Incident at Pristina airport
|Incident at Pristina airport|
|Part of the Kosovo War (aftermath)|
Russian medal for participants
|Commanders and leaders|
|Mike Jackson||Anatoly Volchkov|
|Casualties and losses|
The Incident at Pristina airport was a confrontation between the NATO forces and Russian forces over the Pristina International Airport on 12 June 1999, in the aftermath of the Kosovo War. Russian troops occupied the airport ahead of a NATO deployment, resulting in a tense stand-off, which was resolved peacefully.
Russian Assistance to Serbia
On the night of 12 June 1999, 200 Russian airborne troops arrived in Yugoslavia to assist their ally and occupied Pristina International Airport ahead of the arrival of NATO troops. NATO Command had closed airspace, making it impossible to send support and ammunition from Russia to Serbia, which could have led to a confrontation between Russia and the block CIS. NATO eventually gave control of the airport to Russia.
The Kosovo War ended on June 11, 1999, and a joint NATO-Russian peacekeeping force was to be installed in Kosovo. Russia had expected to receive a peacekeeping sector independent of NATO, and were angered when this was refused.
Upon hearing of the deployment, American NATO commander Wesley Clark called NATO Secretary-General Javier Solana, and was told "you have to transfer authority" in the area. Clark then ordered a contingent of 500 British and French paratroopers to seize the airport by force, an order that is still debated. British officer James Blount (later famous as singer James Blunt) who commanded the contingent, questioned and did not carry out this order. His delay was sanctioned by British General Mike Jackson. Jackson refused to enforce Clark's orders, reportedly telling him "I'm not going to have my soldiers be responsible for starting World War III." Jackson then instructed the paratroopers to encircle the airport instead.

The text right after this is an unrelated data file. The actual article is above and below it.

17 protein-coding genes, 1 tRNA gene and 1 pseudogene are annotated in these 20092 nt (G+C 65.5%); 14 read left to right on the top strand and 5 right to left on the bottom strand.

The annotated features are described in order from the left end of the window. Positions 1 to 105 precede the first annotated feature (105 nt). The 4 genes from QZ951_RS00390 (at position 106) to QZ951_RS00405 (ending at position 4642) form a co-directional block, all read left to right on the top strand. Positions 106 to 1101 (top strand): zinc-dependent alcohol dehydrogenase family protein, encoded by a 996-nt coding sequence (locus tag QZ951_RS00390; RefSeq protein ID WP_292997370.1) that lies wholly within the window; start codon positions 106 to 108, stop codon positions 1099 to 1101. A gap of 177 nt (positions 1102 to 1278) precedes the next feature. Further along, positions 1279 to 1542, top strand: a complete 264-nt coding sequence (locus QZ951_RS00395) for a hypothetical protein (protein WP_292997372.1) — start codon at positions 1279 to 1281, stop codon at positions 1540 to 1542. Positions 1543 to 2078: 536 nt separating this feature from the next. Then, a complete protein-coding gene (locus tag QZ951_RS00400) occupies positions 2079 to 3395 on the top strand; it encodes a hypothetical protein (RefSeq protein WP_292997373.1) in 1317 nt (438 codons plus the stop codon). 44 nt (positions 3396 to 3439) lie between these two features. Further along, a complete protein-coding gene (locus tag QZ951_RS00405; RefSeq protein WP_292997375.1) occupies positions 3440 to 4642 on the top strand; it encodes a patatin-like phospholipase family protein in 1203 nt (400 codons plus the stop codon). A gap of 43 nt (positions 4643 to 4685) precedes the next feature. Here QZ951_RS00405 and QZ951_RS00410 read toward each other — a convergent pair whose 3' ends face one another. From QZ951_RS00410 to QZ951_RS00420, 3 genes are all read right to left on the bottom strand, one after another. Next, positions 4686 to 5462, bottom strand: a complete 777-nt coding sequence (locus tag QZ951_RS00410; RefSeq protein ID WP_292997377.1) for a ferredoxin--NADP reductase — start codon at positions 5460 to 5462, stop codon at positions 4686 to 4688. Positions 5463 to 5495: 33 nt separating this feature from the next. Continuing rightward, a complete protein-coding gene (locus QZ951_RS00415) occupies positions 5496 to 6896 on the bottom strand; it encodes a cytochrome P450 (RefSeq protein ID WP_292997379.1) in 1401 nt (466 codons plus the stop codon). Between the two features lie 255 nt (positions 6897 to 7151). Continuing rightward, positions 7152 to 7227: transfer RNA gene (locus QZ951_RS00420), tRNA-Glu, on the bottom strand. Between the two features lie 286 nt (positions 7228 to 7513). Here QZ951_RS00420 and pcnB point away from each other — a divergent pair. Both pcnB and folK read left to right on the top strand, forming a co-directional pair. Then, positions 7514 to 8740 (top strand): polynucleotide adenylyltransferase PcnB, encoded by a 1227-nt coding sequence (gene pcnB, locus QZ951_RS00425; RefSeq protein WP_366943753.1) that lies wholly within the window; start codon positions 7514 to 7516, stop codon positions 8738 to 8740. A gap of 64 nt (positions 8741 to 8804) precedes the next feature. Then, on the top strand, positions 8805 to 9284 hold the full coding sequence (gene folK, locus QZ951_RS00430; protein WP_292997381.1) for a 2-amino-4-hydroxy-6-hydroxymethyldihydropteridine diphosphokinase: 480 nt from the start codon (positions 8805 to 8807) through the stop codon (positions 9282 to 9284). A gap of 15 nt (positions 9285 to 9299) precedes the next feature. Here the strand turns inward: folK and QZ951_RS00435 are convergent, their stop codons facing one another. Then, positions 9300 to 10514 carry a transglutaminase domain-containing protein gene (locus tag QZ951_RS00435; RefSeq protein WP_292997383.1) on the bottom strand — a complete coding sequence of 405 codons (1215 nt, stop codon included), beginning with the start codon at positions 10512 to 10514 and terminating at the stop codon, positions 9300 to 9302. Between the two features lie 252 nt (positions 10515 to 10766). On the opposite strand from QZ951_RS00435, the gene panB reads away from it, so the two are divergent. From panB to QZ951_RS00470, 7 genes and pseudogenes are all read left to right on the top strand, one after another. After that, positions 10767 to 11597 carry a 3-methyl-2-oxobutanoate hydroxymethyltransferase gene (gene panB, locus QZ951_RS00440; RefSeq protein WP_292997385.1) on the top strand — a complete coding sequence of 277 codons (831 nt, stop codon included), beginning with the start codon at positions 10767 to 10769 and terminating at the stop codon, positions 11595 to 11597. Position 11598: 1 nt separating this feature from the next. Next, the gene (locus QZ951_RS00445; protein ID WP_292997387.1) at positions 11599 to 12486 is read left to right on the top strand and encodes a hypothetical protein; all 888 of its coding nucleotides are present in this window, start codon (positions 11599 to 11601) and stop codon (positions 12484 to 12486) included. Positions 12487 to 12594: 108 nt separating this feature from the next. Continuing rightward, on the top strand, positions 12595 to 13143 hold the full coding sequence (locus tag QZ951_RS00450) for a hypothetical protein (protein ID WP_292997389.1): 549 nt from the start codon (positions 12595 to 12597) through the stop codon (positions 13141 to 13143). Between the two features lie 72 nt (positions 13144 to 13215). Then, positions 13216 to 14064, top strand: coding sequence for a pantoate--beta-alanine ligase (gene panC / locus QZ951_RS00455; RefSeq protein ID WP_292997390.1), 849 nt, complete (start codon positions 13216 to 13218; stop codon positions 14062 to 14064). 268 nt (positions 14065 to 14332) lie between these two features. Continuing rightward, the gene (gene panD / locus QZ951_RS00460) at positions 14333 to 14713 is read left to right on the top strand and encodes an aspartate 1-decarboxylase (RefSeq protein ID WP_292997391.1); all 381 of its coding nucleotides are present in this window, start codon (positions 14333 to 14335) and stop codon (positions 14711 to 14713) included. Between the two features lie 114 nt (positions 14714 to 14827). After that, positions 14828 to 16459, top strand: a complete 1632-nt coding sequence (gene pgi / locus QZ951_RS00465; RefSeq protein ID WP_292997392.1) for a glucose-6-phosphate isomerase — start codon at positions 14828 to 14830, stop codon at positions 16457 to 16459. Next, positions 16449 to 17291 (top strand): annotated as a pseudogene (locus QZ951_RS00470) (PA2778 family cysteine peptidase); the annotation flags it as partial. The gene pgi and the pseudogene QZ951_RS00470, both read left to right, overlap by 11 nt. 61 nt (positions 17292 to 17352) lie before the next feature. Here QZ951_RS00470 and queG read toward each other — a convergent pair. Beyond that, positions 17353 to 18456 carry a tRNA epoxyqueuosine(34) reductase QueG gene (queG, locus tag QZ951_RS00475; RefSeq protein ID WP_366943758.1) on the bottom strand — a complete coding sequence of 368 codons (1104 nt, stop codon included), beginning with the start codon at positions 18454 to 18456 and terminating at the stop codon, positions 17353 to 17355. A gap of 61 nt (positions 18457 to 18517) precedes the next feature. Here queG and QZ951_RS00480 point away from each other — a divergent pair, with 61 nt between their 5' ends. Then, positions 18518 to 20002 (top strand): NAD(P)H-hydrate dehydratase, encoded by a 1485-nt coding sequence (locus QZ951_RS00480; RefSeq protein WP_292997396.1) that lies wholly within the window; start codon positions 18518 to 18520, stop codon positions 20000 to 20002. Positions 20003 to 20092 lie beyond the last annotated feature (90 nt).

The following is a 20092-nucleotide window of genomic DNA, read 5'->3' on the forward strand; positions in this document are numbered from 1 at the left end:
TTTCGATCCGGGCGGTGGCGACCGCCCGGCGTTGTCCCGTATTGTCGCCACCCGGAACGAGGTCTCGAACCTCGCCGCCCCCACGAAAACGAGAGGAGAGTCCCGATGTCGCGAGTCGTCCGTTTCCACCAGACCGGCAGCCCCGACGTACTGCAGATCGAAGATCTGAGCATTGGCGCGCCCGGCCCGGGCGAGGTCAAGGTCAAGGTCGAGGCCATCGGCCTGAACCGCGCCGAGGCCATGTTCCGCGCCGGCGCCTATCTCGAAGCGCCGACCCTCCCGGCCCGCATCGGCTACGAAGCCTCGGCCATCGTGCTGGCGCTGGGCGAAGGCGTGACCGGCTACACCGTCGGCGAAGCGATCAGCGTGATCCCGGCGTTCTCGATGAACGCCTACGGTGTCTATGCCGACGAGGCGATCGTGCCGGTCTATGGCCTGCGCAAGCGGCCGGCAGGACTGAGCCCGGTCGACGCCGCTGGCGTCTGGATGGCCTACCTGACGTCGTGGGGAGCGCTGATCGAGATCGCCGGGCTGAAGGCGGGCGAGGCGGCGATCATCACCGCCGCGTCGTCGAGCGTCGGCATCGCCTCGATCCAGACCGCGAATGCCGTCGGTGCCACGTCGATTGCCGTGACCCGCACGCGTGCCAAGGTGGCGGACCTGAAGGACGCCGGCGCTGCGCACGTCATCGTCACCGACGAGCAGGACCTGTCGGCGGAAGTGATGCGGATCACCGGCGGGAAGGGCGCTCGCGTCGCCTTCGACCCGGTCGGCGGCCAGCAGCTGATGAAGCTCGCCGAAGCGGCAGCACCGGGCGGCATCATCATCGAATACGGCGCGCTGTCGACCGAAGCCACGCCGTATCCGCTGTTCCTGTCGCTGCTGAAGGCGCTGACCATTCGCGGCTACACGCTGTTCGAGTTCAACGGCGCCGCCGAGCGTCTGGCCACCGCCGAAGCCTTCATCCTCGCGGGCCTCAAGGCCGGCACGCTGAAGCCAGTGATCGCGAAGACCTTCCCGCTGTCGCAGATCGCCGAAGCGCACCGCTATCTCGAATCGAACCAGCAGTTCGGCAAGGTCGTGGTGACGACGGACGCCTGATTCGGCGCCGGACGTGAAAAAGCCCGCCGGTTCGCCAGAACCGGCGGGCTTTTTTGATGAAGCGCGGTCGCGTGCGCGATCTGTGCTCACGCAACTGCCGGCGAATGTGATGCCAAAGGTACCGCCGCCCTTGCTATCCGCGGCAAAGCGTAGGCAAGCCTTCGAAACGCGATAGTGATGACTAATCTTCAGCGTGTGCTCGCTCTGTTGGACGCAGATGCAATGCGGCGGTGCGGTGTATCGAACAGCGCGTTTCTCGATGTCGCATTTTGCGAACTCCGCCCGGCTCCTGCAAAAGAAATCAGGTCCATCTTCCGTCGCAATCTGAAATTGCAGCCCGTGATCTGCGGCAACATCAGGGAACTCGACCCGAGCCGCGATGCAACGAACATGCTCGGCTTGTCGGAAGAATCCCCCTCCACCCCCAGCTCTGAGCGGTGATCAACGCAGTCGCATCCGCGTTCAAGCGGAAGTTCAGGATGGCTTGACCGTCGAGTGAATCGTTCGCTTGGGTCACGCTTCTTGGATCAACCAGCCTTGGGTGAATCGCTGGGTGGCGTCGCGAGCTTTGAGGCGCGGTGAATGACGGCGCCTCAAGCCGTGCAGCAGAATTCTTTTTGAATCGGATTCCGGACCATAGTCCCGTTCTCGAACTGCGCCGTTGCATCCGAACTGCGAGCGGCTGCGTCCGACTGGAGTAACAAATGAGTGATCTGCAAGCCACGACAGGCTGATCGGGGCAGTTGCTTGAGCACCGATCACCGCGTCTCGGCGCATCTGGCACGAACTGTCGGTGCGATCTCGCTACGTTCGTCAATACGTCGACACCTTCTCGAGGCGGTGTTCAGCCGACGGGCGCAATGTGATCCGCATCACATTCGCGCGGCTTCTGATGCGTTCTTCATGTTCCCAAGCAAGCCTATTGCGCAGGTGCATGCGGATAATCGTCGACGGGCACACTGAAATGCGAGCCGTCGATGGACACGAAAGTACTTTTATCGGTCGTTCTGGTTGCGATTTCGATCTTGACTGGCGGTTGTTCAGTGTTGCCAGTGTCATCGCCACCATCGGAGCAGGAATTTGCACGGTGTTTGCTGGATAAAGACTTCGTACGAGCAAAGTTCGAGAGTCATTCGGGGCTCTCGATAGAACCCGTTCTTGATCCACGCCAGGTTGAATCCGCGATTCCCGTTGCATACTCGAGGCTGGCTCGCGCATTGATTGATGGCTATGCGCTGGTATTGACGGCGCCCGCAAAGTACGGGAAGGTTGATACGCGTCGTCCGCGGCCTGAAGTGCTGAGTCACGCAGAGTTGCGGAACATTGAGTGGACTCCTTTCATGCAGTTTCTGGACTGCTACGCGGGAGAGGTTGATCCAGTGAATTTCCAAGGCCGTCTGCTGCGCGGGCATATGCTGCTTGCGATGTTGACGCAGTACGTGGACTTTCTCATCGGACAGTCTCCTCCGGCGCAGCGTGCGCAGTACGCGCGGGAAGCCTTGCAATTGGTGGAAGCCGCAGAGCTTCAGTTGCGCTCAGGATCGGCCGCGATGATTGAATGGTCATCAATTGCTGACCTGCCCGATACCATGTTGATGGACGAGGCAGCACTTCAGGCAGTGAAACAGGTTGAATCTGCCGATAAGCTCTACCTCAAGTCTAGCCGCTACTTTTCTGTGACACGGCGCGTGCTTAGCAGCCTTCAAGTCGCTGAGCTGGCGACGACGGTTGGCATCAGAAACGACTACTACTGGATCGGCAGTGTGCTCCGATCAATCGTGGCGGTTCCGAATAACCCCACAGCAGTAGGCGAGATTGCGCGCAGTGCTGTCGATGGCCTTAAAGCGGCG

Russia placed several airbases on standby, and prepared battalions of paratroopers to depart for Pristina on Il-76 military transport planes. Fearing that Russian aircraft were heading for the airport, General Clark planned to order British tanks and armored cars to block the runway, and requested American Admiral James O. Ellis for helicopter support. His orders were not carried out, and the United States instead put political pressure on neighbouring states not to allow Russia to use their airspace to ferry in the reinforcements. Russia was forced to call off the reinforcements after Bulgaria, Hungary and Romania refused requests by Russia to use their airspace.
Negotiations were conducted throughout the stand-off, during which Russia insisted that its troops would only be answerable to Russian commanders, and that it retain an exclusive zone for its own peacekeepers. NATO refused, predicting that it would lead to the partition of Kosovo into an Albanian south and a Serbian north. Both sides eventually agreed that Russian peacekeepers would deploy throughout Kosovo, but independently of NATO.
After securing an agreement, Pristina Airport was reactivated by 53 Field Squadron (Air Support) Royal Engineers as a military airbase on 15 October 1999, then with 45 employees restarted international air transport to several European cities. During that period, the Russian KFOR along with NATO forces were in charge of security for the airport.
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